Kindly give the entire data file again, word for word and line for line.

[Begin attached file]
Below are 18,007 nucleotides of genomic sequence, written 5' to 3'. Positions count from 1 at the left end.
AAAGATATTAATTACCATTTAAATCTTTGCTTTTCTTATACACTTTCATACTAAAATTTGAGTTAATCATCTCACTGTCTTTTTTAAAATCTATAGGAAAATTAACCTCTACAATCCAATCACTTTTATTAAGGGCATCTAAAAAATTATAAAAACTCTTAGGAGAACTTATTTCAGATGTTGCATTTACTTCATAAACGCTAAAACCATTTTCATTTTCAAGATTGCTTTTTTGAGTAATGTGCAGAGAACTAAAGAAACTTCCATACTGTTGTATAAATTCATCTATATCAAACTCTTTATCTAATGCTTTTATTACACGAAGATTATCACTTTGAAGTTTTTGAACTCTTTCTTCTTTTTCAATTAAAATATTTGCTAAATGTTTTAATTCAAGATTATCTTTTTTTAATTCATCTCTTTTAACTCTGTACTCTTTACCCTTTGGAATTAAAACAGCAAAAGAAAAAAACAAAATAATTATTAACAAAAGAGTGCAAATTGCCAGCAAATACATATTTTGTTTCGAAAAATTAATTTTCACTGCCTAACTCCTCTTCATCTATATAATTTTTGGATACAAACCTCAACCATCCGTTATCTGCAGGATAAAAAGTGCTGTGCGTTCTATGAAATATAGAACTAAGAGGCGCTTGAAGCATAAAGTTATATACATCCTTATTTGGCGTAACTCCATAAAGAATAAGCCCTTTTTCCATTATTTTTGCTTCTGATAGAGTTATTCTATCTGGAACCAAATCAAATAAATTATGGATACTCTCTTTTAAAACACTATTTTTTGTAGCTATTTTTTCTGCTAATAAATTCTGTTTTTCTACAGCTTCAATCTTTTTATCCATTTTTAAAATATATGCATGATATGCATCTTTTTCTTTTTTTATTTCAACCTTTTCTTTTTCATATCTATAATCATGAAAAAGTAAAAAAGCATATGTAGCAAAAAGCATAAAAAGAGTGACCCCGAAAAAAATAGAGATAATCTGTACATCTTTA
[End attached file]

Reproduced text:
Below are 18,007 nucleotides of genomic sequence, written 5' to 3'. Positions count from 1 at the left end.
AAAGATATTAATTACCATTTAAATCTTTGCTTTTCTTATACACTTTCATACTAAAATTTGAGTTAATCATCTCACTGTCTTTTTTAAAATCTATAGGAAAATTAACCTCTACAATCCAATCACTTTTATTAAGGGCATCTAAAAAATTATAAAAACTCTTAGGAGAACTTATTTCAGATGTTGCATTTACTTCATAAACGCTAAAACCATTTTCATTTTCAAGATTGCTTTTTTGAGTAATGTGCAGAGAACTAAAGAAACTTCCATACTGTTGTATAAATTCATCTATATCAAACTCTTTATCTAATGCTTTTATTACACGAAGATTATCACTTTGAAGTTTTTGAACTCTTTCTTCTTTTTCAATTAAAATATTTGCTAAATGTTTTAATTCAAGATTATCTTTTTTTAATTCATCTCTTTTAACTCTGTACTCTTTACCCTTTGGAATTAAAACAGCAAAAGAAAAAAACAAAATAATTATTAACAAAAGAGTGCAAATTGCCAGCAAATACATATTTTGTTTCGAAAAATTAATTTTCACTGCCTAACTCCTCTTCATCTATATAATTTTTGGATACAAACCTCAACCATCCGTTATCTGCAGGATAAAAAGTGCTGTGCGTTCTATGAAATATAGAACTAAGAGGCGCTTGAAGCATAAAGTTATATACATCCTTATTTGGCGTAACTCCATAAAGAATAAGCCCTTTTTCCATTATTTTTGCTTCTGATAGAGTTATTCTATCTGGAACCAAATCAAATAAATTATGGATACTCTCTTTTAAAACACTATTTTTTGTAGCTATTTTTTCTGCTAATAAATTCTGTTTTTCTACAGCTTCAATCTTTTTATCCATTTTTAAAATATATGCATGATATGCATCTTTTTCTTTTTTTATTTCAACCTTTTCTTTTTCATATCTATAATCATGAAAAAGTAAAAAAGCATATGTAGCAAAAAGCATAAAAAGAGTGACCCCGAAAAAAATAGAGATAATCTGTACATCTTTA